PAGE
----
Mixed response to proposals to reduce religion teaching hours

Most primary schools typically spend up to 2½ hours teaching faith formation


Draft proposals which could lead to a reduction in the amount of time primary schools spend teaching religion have sparked a mixed reaction from campaign groups.

Most primary schools typically spend up to 2½ hours teaching religion – or faith formation – each week.

The Irish Times reported on Tuesday that the State’s advisory body on the curriculum is drawing up proposals which could lead to more of the school day being dedicated to core subjects such as English, maths and Irish.

The National Council on Curriculum and Assessment has declined to comment, except to say it will publish proposals on time allocations for the primary school day in the autumn.

Equate, a campaign group which promotes equality in the education system, said children were currently spending almost as much time studying religion as they do on maths.

The group - citing Irish National Teachers’ Organisation figures - said religious instruction accounts for about 91 hours of the primary school year, compared to 37 hours for physical education and 110 hours for maths.

It said schools have no national guidelines on how to structure the learning environment for children who opt out of religious study in primary school.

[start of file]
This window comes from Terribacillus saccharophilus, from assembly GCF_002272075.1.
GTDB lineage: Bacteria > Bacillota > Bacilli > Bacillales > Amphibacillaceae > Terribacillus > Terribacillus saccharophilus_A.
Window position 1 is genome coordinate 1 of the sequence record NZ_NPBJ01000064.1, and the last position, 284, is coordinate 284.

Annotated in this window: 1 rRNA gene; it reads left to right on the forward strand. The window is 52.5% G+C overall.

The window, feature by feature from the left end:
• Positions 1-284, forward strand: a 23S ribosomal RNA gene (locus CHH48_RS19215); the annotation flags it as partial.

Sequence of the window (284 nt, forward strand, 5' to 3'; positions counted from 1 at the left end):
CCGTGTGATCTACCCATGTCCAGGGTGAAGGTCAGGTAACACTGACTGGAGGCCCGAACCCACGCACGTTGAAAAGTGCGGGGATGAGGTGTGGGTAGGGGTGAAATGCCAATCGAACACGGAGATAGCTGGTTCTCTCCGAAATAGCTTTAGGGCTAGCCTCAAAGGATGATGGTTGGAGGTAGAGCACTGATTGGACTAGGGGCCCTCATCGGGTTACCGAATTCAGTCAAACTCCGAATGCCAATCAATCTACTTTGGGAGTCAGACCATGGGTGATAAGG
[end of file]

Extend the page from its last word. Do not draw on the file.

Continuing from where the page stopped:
Michael Barron, director of Equate said: “If you are someone of a minority religion or of no religion you really are going to struggle to find a State school that that does not assign 10 per cent of the school year to its own faith formation.

“Given the diversity of Irish families and communities today, it is now time that we examined how appropriate this level of faith formation is in 21st century Irish state funded schools.”

However, the Iona Institute said the draft proposals were a response to the overcrowding of the primary school curriculum and could undermine the place of denominational education in Irish society.

“For parents who support denominational education, religious education is a good thing in itself,” said Dr Tom Finegan of the Iona Institute.

“It is at least as important that children leave school with well-formed moral characters and a fulfilling relationship with God, as that they leave with a good knowledge of Irish, or art or music or maths.”

He said the thinking behind the proposal appeared to be that the time spent teaching religious education was somehow compromising academic standards in our schools.

“What is the evidence for this? Catholic primary schools in Northern Ireland also allocate around 2½ hours per week to religious education and those schools regularly outperform their State counterparts,” Dr Finegan said.

“Furthermore, Northern Ireland primary schools regularly appear near the top of international league tables along with Finland. Scottish Catholic schools also allocate 2½ hours per week to religious education and those schools also fare well academically despite the fact that they are often located in more disadvantaged areas.”

He said the NCCA should leave it up to schools and their patron bodies to decide whether or not to allocate 2½ hours per week to religious education.

“Otherwise it will be unjustly interfering with parental rights and the rights of all those involved in supporting denominational schools,” he said.

Sources say the NCCA draft proposals may allow schools to decide on how much time they wish to dedicate to their patrons’ programmes. This time, however, is likely to be outside set time allocations for the State-backed curriculum.